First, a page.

Yesterday was a busy, yet positive day. Mondays are always busy because we have the trip to the post office, the bank, shopping and the gym. I like getting these things out of the way though and it puts me on a good track for the rest of the week.
I was really anxious to get home though, as I couldn't wait to begin cutting out my new designs. Because of all the errands though, I didn't get started until mid afternoon.
I decided to do the sleighs using maple for the sleigh beds and the runners would be done in different hard woods, as well as stack cut using 1/8" plywood for another version. (You will need to come back later in the week to see what I am doing with that.)
Over the years, I have accumulated quite a collection of scraps of beautiful hardwood pieces. Keith keeps trying to get me to throw them out, saying they are 'too small' to do anything with, but I save them especially for times like these when I want a variety of colors and grains. The wood that I used for these pieces is sepele mahogany, padauk, and I believe hickory. I still have some walnut and an unknown pretty brownish wood that will be used for the additional pieces. By making all the sleigh beds in maple, it pulls together all the pieces and makes them look like a set, even though the styles are quite a bit different. I finished with cutting seven of the thirteen pieces. Here is a photo of how they look, but I want you to be aware that while I did sand the pieces, there is still no finish on them. The colors of the wood will not be as washed out and will look much deeper and richer once I apply the shellac to them:
I must say that I am pretty happy with them. I tried to make the set of the sleighs in a wide range of both levels of difficulties and styles. I had initially intended to make the set six piece, but my creative floodgates seemed to burst open after my dry spell and I could have easily made twenty. I will probably make another set later on for next year.
Some of the sleighs were admittedly more difficult than others, as you can probably guess by looking at the photo. I think my favorite so far is the sleigh in the middle. I loved the beautiful curves and lines of the runners, as well as the sleigh bed. It was pure pleasure cutting it out!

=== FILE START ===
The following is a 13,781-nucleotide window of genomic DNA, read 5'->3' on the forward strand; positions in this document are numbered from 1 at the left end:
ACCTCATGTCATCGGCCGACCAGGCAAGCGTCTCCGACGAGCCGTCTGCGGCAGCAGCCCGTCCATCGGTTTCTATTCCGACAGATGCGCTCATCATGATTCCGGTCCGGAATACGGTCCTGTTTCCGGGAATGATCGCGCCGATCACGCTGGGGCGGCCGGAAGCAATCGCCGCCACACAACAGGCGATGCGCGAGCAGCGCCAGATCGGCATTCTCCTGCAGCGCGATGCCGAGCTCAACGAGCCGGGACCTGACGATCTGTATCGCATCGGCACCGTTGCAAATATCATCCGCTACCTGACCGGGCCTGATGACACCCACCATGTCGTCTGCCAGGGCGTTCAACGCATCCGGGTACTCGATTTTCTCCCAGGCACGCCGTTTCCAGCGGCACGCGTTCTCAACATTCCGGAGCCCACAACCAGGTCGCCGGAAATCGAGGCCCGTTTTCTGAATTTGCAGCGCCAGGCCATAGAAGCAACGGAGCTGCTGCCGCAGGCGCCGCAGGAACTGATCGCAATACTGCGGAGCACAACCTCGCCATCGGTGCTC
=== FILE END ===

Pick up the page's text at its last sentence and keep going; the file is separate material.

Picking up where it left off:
I had cut the runner from sepele, and I think that I would recommend a wood that is harder, denser and has less open grain. The runner is quite fragile although once it is glued to the sleigh bed, it will be much stronger. You can see the open grain in the photo and imagine how it could weaken the piece.
The other woods, such as the jatoba were both beautiful and a bit stronger. Their color was also amazing against the light maple.
The maple was the perfect choice for the sleigh beds, as the tight, hard grain did will with the intricate details.
I haven't quite decided which sleigh I will offer as the free pattern. I am leaning toward my favorite – the one in the middle of the picture. My only reservation is that it may be a little difficult for someone newer to cut and I don't want to discourage anyone. While I would like to give away something that represents my best work, I may opt for a mid-level sleigh instead so that everyone can be successful. I still need to think about it.
Today I will be cutting the remaining six sleighs and runners. They took a bit of time to do these so far – probably about four hours – but with the help of good music, beautiful materials, and wonderful tools, it was a fun and pleasurable experience.
I can't wait to do the rest! I should have more to show you tomorrow. The patterns will be available later this week, when we complete our next update to the site.
It is cool here, but sunny. Yesterday was the first hint of snow flurries. The trees are mostly bare now except a few stubborn leaves that refuse to let go. While many are complaining, I really don't mind the colder weather. Each time of year has its purpose and place. I choose to enjoy them all.
Have a wonderful Tuesday!
-- Designer/Artist/Teacher. Owner of Sheila Landry Designs (http://www.sheilalandrydesigns.com) Scroll saw, wood working and painting patterns and surfaces. "Knowledge is Power"